Even if the big green guy never shows up in Cloverfield, and the monster that is present more closely resembles the abominable coupling of a tarantula and an Alaskan King Crab, the shadow of the king of Japanese movie monsters looms in every piece of fallen debris that Cloverfield’s protagonists run from—and in every beat of the rousing march “ROAR!” that Michael Giacchino sprinkles into the film’s closing credits. This is a Godzilla movie in all but name, and it is so better than either the 1998 or 2014 Hollywood movies that actually have it—not to mention Pacific Rim.

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An Actual Force of Nature

In the lead up to the release of Warner Bros. and Legendary Pictures’ Godzilla in 2014, the marketing made a key point in emphasizing that the original Tokyo rampager would be seen now as a “force of nature.” That was an interesting take on a beast that usually caused the type of damage reserved for natural disasters. However, in the final film he was not quite a force nor did he prove to be a disaster for the film’s central stomping ground, San Francisco.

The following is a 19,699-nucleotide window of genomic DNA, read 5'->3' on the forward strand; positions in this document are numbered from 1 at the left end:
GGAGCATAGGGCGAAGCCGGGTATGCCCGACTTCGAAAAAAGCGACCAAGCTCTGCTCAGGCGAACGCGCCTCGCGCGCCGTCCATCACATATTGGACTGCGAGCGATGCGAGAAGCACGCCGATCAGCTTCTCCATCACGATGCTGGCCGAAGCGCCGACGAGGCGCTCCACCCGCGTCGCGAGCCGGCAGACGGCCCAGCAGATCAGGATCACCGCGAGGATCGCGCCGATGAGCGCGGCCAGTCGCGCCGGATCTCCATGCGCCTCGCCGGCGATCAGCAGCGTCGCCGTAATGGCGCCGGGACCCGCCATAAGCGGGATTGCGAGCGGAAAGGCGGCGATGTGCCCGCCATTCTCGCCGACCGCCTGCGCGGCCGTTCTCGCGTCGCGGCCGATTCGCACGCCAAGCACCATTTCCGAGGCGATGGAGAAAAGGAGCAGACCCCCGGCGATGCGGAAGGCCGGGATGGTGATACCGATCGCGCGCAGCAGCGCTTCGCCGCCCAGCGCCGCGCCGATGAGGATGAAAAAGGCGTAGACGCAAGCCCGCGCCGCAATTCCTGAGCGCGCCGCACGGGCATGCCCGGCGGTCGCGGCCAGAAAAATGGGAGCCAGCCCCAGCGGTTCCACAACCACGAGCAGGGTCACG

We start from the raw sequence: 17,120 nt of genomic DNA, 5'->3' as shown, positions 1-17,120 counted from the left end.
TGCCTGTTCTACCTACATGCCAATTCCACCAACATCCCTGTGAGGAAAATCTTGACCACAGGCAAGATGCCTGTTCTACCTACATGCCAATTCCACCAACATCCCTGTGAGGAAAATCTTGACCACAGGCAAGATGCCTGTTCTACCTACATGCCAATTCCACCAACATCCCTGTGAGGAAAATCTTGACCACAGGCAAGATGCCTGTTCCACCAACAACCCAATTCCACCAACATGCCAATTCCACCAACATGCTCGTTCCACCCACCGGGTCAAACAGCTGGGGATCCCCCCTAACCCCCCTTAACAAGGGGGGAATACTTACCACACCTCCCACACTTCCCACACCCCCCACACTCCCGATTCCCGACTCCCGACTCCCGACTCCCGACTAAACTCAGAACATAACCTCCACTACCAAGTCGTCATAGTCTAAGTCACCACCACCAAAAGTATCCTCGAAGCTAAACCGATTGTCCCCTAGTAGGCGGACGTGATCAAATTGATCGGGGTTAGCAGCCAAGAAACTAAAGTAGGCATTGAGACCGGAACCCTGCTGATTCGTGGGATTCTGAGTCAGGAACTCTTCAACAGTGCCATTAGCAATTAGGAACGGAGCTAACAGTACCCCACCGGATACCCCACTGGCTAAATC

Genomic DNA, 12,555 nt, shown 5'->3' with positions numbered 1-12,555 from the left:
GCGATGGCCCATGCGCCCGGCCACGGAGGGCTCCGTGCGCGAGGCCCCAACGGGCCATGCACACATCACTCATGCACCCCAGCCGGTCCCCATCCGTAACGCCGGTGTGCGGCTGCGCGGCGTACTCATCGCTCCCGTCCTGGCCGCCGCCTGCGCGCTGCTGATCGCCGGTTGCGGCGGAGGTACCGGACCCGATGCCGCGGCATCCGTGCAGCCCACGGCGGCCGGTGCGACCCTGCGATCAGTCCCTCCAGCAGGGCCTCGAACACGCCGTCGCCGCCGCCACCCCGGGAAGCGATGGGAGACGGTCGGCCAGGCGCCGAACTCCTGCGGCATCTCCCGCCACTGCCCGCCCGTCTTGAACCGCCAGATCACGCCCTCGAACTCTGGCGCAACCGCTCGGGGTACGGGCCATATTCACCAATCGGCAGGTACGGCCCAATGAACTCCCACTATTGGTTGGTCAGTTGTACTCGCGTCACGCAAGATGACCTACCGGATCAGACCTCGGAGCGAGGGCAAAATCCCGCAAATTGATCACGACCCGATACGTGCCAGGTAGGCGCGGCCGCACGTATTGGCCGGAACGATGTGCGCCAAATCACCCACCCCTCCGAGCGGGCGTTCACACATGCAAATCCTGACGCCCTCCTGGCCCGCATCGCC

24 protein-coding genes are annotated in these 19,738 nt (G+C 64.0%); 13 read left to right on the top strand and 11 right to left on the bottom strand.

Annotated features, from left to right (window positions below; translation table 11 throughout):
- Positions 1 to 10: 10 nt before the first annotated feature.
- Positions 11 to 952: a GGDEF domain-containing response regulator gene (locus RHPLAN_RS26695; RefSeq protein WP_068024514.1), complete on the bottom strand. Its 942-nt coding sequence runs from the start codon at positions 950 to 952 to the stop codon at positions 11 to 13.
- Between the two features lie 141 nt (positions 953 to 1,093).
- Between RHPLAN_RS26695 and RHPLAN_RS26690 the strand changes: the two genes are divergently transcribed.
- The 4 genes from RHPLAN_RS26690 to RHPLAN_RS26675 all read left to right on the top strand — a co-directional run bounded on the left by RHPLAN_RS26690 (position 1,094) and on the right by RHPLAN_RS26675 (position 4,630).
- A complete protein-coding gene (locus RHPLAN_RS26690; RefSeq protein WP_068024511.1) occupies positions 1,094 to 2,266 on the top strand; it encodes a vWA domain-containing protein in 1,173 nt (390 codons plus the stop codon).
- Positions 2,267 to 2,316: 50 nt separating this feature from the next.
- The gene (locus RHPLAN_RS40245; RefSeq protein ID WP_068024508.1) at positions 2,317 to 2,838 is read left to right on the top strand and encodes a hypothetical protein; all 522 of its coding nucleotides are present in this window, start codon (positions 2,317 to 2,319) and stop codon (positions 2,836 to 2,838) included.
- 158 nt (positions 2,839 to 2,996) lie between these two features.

Rather, the choice was made to spruce up the nuclear lizard’s image again by giving him other monsters to fight. And while this decision was certainly world-building (and nerd-inducing), the result is that by the third act, Godzilla’s presence was mostly relegated to a Battle Royale with two other monsters where the scale and scope of the menace was mostly lost in favor of CGI creations showing off dazzling body slams. Ultimately, the point to his presence in the life of the main character of the film (Aaron Taylor-Johnson’s Ford Brody) is to give him an almost pep talk-ready nod while the lead is rushing to disarm a literal ticking time bomb plot device. He may as well have asked the big guy, “How am I doing coach?” right before Godzilla encouragingly growled.